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Study, work and travel: UVic’s Master of Global Business

UVic students recall how their Master of Global Business shaped their international business careers


BCBusiness + University of Victoria

Matt Siemens, 27, clearly remembers when he decided he would seek higher education abroad: it was after spending a year on a Tall Ship that sailed to 25 countries while in high school.

“Experiencing different countries was really important to me,” says the senior financial analyst at Westbank Corporation. “I knew then that doing a Masters program like the University of Victoria’s (UVic) Master of Global Business (MGB) would provide me with a specialization in international business and a global mindset.”

Siemens opted to study in Taiwan and Austria, where he gained valuable insight into the art of successful communication with people from different cultures. He graduated from UVic’s MGB in the class of 2013.

“The program really makes you cognisant of cultural differences when dealing with international business matters,” says Siemens, who did his internship at Methanex Corporation, a world-leading methanol supplier headquartered in Vancouver. “In my career, I work on projects based in Tokyo and we are looking at some European projects as well … the [MGB] program has helped me deal with business sensitivities that might arise with people from around the world.”

For fellow alumni Susan Seto, 32, UVic’s MGB attraction was the “multicultural engagement.”  She studied in Taiwan and Austria before heading to Hong Kong for her internship.

“I liked each country, but Hong Kong is such an international business hub—so fast-paced—that it was a great opportunity for me to truly challenge myself,” says Seto, who graduated in the class of 2014. “During my internship, I worked with New Work Media and met with politicians and diplomats from all over the world. No other Masters program would have afforded me those opportunities. It was incredibly inspirational.”

In her career as a communications consultant for Fraser Health, her big MGB takeaway is the enriching global perspective she brings to the table each day. “My MGB better prepared me to deal with people in rural communities, as well as those from very diverse cultures.”

The university’s MGB is designed for business graduates from both Canada and abroad who seek an applied learning component coupled with an international experience. Students can choose to study and work in up to four countries in three distinct global paths. Options include North America, South America, Europe and Asia. The curriculum affords a distinct and well-rounded business, study and cultural experience.

In many ways, the MGB is not unlike MBA programs. Students still cover Finance, Logistics and Supply Chain Management, Marketing and Strategy, Consulting Methods and Practice, and more. The most significant difference is that this program is specifically tailored to students looking for something different, most notably, people interested in pursuing an exciting and challenging global vision.”Students joining the MGB really want to get outside their comfort zones in many ways, and that’s what attracts them to the program,” explains John A. Oldale, associate director of the Master of Global Business Program. “It’s a cohort program during which each ‘Path’ group, comprised of 35 to 40 students from many different nationalities and cultural backgrounds, study together through all three countries over about nine months. They learn with and from each other, depending on each other in many ways, developing their global mindsets and skill sets, and getting first-hand practical experience of business around the world.”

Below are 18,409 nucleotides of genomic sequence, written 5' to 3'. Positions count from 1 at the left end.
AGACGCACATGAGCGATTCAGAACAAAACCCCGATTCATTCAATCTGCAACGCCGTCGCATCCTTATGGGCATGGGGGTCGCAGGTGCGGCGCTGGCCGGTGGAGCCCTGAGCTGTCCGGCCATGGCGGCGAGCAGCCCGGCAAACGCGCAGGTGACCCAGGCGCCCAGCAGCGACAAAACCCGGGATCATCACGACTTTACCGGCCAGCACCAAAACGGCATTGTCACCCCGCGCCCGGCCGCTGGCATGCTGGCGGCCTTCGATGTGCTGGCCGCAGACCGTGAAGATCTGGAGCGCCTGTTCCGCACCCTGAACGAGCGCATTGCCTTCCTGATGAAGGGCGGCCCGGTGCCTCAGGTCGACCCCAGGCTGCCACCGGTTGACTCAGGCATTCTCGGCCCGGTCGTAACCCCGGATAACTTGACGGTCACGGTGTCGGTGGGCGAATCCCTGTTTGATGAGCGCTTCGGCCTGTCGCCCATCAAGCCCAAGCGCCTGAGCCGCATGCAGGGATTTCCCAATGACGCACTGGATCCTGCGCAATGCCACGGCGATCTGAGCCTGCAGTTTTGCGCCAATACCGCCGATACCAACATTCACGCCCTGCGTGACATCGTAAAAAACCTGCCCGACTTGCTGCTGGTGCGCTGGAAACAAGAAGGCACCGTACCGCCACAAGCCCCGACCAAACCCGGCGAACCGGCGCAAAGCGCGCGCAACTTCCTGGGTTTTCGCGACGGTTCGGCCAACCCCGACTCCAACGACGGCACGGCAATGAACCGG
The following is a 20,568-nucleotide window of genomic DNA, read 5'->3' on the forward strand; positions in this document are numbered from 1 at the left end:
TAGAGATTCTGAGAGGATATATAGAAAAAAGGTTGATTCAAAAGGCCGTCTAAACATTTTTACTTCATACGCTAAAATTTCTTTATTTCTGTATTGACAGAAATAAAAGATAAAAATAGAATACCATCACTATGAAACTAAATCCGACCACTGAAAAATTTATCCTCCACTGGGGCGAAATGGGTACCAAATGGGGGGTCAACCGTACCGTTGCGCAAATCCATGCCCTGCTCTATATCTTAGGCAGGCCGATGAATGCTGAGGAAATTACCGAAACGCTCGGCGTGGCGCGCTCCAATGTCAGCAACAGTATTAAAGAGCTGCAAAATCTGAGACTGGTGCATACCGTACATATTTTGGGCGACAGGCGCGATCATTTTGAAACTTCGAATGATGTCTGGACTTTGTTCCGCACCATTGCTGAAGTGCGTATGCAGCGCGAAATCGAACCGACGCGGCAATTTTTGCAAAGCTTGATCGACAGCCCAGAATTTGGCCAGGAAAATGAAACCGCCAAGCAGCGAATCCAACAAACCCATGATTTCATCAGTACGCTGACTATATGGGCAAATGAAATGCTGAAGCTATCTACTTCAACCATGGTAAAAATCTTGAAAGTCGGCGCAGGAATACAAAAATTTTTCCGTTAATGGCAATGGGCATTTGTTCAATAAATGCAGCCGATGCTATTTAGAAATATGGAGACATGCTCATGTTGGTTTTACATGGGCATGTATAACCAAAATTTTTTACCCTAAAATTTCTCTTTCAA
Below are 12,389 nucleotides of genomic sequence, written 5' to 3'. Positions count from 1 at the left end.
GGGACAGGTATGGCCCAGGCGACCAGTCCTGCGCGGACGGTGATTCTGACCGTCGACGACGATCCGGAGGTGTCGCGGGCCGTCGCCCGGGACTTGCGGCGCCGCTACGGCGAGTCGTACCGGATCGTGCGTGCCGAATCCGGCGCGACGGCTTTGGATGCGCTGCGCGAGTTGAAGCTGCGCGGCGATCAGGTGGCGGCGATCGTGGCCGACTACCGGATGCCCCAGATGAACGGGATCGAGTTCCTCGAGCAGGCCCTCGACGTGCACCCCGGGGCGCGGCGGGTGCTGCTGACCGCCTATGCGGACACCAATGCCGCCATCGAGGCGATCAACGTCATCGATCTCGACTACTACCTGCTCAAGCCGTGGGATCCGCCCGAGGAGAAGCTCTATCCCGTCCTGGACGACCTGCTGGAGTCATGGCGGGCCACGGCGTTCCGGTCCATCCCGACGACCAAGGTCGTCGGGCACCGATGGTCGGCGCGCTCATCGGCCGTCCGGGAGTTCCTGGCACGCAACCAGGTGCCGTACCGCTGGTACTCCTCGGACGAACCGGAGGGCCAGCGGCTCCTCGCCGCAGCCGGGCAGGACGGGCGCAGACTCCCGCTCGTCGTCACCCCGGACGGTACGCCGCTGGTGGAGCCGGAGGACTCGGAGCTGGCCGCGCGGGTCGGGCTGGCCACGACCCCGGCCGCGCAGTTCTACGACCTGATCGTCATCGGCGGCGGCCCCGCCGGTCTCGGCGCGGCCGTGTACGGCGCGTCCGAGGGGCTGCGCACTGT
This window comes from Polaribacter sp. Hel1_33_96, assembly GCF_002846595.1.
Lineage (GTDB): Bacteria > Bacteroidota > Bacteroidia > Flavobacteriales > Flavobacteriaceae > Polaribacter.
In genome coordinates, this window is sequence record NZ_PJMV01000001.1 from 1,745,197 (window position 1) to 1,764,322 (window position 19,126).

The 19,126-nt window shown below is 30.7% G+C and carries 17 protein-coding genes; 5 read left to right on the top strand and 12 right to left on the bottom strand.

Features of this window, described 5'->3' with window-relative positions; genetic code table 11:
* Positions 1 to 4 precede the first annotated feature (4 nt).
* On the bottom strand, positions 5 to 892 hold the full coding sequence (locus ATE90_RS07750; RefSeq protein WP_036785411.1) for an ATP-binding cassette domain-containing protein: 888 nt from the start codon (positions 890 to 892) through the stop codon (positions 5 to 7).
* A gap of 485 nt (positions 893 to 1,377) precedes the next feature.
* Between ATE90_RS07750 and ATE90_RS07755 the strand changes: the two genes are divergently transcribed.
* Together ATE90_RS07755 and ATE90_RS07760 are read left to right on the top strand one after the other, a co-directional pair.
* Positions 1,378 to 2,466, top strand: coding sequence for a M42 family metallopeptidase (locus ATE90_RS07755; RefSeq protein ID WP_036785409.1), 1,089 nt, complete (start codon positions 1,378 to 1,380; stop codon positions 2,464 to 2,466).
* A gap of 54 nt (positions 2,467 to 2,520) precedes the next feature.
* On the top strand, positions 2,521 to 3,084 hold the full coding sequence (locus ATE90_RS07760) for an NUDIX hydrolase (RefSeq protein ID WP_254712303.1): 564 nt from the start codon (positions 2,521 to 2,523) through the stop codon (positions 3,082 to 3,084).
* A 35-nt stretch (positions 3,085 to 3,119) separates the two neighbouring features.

Students complete academic course work at all three universities in their chosen Path. Once the students have completed their course work in the third country, they then go on to an internship in the country of their choice.

Although the MGB does not require a second language for acceptance into the program, students will learn a new language and develop a level of competency in it during the program. 

“This is important not just for language acquisition, but also to enhance their cross-cultural understanding more broadly,” notes Oldale. “Also, in addition to the mandatory language class, students take two other courses aimed at enhancing their global mindsets and cross-cultural skills: Global Leadership and Cultural Intelligence, and Language, Communication and Global Business.”

The program also features three Context courses, one for each country/continent in which they study. Students finish their studies with a Capstone major consulting project for a real corporate client organization. Then, they complete their global internship.

“So, packaging all the above together makes the MGB unique and different from pretty much any MBA program. It would appeal to students who really ‘get it’ and want something really different,” adds Oldale.


For more on the MGB at UVIC, click here:

Created by BCBusiness in partnership with University of Victoria